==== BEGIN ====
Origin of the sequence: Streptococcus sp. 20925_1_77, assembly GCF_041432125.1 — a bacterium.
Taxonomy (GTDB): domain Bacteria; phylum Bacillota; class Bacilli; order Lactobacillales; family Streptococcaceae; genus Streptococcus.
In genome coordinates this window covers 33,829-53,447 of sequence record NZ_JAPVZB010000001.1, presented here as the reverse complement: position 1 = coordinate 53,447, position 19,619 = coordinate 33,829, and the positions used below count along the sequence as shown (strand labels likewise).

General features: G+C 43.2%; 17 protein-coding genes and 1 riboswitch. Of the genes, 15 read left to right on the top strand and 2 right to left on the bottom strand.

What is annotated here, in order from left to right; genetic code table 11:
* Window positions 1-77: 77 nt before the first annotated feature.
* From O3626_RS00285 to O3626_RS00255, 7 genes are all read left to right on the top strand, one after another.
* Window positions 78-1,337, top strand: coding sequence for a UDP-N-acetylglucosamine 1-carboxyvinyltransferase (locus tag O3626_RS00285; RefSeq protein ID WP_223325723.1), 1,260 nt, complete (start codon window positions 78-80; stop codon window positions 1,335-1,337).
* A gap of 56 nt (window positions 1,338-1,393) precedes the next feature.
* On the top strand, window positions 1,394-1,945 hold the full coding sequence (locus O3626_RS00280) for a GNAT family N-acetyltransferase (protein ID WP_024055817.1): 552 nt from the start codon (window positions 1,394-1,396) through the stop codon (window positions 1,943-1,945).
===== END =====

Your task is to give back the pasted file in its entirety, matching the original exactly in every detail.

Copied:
Origin of the sequence: Streptococcus sp. 20925_1_77, assembly GCF_041432125.1 — a bacterium.
Taxonomy (GTDB): domain Bacteria; phylum Bacillota; class Bacilli; order Lactobacillales; family Streptococcaceae; genus Streptococcus.
In genome coordinates this window covers 33,829-53,447 of sequence record NZ_JAPVZB010000001.1, presented here as the reverse complement: position 1 = coordinate 53,447, position 19,619 = coordinate 33,829, and the positions used below count along the sequence as shown (strand labels likewise).

General features: G+C 43.2%; 17 protein-coding genes and 1 riboswitch. Of the genes, 15 read left to right on the top strand and 2 right to left on the bottom strand.

What is annotated here, in order from left to right; genetic code table 11:
* Window positions 1-77: 77 nt before the first annotated feature.
* From O3626_RS00285 to O3626_RS00255, 7 genes are all read left to right on the top strand, one after another.
* Window positions 78-1,337, top strand: coding sequence for a UDP-N-acetylglucosamine 1-carboxyvinyltransferase (locus tag O3626_RS00285; RefSeq protein ID WP_223325723.1), 1,260 nt, complete (start codon window positions 78-80; stop codon window positions 1,335-1,337).
* A gap of 56 nt (window positions 1,338-1,393) precedes the next feature.
* On the top strand, window positions 1,394-1,945 hold the full coding sequence (locus O3626_RS00280) for a GNAT family N-acetyltransferase (protein ID WP_024055817.1): 552 nt from the start codon (window positions 1,394-1,396) through the stop codon (window positions 1,943-1,945).